When "The Yellow Experience" returned from a five year holiday at the start of the Premiership season, there
wasn't a great deal of fuss. Watford fans were otherwise occupied, day-dreaming of visiting the nation's finest
stadia and competing against the world's finest players (and Stuart Ripley). Issue eleven, reviewed by yours
truly, was given the nod of approval and we moved on.
A few months later, we're now onto issue fifteen and I'm compelled to return. Because, almost without anyone noticing, "TYE" has
become a fanzine that Watford fans should be proud of, and that deserves a more resoundingly positive
review on these pages.
As ever, it's about content, and "TYE" has content coming out of its ears. Crucially, it has steered away from the more traditional fanzine
fare of out-of-date match reports and unnecessary shouting about local rivals to come up with its own recipe.
It's simple enough. The articles are personal and gently entertaining, brief glimpses of the experiences and thoughts of
other supporters. And that's just the way I like it - the people who speak loudest are usually those with least to say, and "TYE"
has gained a quiet, friendly authority that makes it immensely readable.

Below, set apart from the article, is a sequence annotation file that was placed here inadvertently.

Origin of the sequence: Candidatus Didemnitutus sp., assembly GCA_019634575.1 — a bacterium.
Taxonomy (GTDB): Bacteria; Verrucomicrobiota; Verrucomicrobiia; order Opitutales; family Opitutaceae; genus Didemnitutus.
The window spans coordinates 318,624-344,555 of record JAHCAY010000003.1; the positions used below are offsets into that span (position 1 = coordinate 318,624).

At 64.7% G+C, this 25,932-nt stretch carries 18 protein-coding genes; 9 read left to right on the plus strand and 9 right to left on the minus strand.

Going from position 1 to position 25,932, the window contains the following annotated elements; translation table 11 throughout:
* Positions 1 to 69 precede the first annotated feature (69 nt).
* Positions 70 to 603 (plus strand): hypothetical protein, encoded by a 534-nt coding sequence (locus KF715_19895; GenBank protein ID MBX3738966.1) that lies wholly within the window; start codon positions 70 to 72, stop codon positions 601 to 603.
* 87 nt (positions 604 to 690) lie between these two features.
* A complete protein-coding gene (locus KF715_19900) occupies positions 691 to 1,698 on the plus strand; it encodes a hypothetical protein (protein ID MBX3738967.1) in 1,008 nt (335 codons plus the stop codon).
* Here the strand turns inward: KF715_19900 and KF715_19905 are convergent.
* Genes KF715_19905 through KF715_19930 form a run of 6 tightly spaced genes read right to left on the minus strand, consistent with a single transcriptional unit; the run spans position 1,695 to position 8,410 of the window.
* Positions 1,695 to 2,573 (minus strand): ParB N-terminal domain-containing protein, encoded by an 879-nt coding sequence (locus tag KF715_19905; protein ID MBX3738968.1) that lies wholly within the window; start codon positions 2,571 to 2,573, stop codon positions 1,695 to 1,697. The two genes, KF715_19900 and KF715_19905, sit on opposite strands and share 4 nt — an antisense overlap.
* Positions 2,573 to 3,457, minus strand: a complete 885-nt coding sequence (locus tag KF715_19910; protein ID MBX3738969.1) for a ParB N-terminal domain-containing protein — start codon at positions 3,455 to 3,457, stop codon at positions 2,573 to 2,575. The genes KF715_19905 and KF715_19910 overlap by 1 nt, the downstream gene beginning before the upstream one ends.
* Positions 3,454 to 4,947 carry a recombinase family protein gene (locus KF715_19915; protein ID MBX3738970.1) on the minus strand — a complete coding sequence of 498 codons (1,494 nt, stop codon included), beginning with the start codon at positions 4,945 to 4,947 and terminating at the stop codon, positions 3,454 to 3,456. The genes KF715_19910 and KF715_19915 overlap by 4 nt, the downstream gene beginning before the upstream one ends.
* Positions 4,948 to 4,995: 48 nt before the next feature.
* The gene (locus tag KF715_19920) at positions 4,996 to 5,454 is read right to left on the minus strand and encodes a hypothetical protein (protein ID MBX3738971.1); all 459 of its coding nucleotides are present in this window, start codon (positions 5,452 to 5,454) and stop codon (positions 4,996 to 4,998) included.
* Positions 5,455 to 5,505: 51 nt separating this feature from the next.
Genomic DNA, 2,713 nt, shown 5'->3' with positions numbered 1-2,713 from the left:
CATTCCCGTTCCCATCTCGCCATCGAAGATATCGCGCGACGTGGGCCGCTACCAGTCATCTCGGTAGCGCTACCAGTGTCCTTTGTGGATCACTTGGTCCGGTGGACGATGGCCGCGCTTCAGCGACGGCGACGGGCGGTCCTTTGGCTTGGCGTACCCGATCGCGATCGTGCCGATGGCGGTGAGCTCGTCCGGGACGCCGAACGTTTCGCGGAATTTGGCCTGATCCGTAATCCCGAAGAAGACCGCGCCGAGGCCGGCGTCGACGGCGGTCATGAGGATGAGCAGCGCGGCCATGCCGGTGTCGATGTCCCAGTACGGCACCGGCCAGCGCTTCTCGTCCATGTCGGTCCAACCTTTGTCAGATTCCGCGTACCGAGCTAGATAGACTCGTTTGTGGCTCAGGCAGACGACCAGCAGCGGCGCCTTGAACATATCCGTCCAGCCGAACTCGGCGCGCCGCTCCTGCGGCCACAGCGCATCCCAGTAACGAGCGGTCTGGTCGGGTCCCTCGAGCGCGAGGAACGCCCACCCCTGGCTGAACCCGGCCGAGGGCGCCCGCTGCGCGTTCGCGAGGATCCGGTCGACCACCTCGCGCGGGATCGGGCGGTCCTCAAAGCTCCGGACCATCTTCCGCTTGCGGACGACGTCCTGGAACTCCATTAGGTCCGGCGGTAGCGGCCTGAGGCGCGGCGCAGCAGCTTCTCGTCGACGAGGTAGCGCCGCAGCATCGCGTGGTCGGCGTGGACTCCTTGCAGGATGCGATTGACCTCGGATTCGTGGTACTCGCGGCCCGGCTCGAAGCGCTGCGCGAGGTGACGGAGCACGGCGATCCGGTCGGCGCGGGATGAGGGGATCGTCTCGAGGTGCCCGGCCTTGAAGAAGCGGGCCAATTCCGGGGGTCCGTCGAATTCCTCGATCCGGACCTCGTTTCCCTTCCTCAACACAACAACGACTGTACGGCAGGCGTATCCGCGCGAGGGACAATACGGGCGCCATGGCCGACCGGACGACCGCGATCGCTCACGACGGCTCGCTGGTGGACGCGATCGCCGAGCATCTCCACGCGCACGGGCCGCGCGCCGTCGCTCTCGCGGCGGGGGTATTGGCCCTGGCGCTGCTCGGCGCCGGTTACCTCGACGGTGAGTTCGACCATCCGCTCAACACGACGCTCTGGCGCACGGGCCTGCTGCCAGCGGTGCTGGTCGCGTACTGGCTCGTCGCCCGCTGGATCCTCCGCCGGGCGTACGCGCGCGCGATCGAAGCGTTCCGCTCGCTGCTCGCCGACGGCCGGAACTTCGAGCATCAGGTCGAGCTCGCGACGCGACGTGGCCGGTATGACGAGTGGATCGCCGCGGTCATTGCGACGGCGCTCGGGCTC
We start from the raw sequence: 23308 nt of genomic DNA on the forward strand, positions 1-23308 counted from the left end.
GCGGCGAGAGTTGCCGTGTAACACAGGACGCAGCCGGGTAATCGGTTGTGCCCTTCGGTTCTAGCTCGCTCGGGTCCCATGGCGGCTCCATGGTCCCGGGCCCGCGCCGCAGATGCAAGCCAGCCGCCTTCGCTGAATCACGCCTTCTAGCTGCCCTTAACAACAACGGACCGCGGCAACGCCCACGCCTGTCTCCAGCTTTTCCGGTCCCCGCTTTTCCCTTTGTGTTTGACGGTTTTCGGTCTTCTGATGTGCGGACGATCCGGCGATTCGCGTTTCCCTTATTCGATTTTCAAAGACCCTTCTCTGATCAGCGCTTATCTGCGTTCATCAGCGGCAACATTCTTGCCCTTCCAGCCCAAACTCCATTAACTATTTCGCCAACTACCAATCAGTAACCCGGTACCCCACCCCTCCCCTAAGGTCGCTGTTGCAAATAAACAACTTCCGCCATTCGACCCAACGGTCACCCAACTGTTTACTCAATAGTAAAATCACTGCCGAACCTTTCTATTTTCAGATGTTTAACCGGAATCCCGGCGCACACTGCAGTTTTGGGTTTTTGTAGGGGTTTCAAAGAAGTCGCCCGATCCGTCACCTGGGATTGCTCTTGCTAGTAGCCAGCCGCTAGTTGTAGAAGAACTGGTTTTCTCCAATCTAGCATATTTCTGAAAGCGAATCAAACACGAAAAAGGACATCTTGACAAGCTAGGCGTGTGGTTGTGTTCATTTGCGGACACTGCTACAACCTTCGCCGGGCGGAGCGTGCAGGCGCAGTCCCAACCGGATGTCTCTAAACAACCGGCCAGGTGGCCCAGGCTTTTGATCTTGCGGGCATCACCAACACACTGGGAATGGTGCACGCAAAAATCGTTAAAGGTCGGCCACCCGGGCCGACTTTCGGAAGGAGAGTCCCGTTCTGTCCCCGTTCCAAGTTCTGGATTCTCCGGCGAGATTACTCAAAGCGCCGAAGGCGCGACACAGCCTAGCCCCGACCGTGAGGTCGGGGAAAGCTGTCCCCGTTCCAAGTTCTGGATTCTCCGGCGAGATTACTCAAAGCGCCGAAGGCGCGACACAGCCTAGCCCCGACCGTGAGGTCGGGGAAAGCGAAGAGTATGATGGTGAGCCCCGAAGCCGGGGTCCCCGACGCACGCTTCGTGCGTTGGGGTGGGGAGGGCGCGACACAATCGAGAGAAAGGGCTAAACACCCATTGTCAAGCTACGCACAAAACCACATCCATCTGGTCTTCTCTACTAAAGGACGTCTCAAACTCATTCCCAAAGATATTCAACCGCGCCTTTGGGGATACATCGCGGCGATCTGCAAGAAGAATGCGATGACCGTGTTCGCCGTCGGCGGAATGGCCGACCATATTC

So issue fifteen contains fine pieces about being married to a Watford fan, taking the kids to the Vic for the first time,
the East Stand, the 4-0 victory at Kenilworth Road (which is, I guess, more traditional fanzine fare...except that one
of the accounts is by Ray Bloom and is fall-off-your-chair hilarious), ticket touts, the pre-season tour of the Isle of Man, and so
on. Oh, and a front cover so lovely you'll want to have it framed.
For a quid, that would be more than enough. But "TYE" has also been venturing bravely into the offices of those who
hold the power at our football club, resulting in a series of interviews that are absolutely essential reading for Watford fans. Previous
encounters have included Howard Wells and, memorably, Graham Taylor, while Nigel Wray and Haig Oundjian appear in the
current and forthcoming issues. These lengthy, detailed, insightful question-and-answer sessions go far beyond anything else available to
supporters, they are unmissable.
There you go, then. Next time you pass Colin in Vicarage Road, you know what to do.